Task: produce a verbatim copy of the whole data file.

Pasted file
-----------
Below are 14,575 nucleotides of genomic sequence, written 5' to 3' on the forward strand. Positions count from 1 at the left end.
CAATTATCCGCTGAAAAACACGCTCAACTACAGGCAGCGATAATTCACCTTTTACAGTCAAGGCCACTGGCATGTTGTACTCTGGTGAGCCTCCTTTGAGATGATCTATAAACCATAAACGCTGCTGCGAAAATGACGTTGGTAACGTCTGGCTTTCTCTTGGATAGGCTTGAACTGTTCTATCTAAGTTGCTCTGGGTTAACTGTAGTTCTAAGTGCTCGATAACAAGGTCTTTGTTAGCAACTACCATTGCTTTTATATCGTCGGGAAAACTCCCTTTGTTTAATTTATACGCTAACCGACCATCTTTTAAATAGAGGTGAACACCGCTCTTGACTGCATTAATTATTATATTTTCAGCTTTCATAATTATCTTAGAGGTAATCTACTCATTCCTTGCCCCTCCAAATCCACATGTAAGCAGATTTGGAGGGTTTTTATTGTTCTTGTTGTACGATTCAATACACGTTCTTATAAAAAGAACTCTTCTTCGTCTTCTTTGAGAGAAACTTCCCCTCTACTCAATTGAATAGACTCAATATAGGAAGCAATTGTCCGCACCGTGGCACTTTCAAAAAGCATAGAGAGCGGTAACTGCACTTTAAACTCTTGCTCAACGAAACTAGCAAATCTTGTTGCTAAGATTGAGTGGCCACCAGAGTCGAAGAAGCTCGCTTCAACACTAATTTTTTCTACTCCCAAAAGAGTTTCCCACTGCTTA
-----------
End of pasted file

Below are 14,575 nucleotides of genomic sequence, written 5' to 3' on the forward strand. Positions count from 1 at the left end.
CAATTATCCGCTGAAAAACACGCTCAACTACAGGCAGCGATAATTCACCTTTTACAGTCAAGGCCACTGGCATGTTGTACTCTGGTGAGCCTCCTTTGAGATGATCTATAAACCATAAACGCTGCTGCGAAAATGACGTTGGTAACGTCTGGCTTTCTCTTGGATAGGCTTGAACTGTTCTATCTAAGTTGCTCTGGGTTAACTGTAGTTCTAAGTGCTCGATAACAAGGTCTTTGTTAGCAACTACCATTGCTTTTATATCGTCGGGAAAACTCCCTTTGTTTAATTTATACGCTAACCGACCATCTTTTAAATAGAGGTGAACACCGCTCTTGACTGCATTAATTATTATATTTTCAGCTTTCATAATTATCTTAGAGGTAATCTACTCATTCCTTGCCCCTCCAAATCCACATGTAAGCAGATTTGGAGGGTTTTTATTGTTCTTGTTGTACGATTCAATACACGTTCTTATAAAAAGAACTCTTCTTCGTCTTCTTTGAGAGAAACTTCCCCTCTACTCAATTGAATAGACTCAATATAGGAAGCAATTGTCCGCACCGTGGCACTTTCAAAAAGCATAGAGAGCGGTAACTGCACTTTAAACTCTTGCTCAACGAAACTAGCAAATCTTGTTGCTAAGATTGAGTGGCCACCAGAGTCGAAGAAGCTCGCTTCAACACTAATTTTTTCTACTCCCAAAAGAGTTTCCCACTGCTTA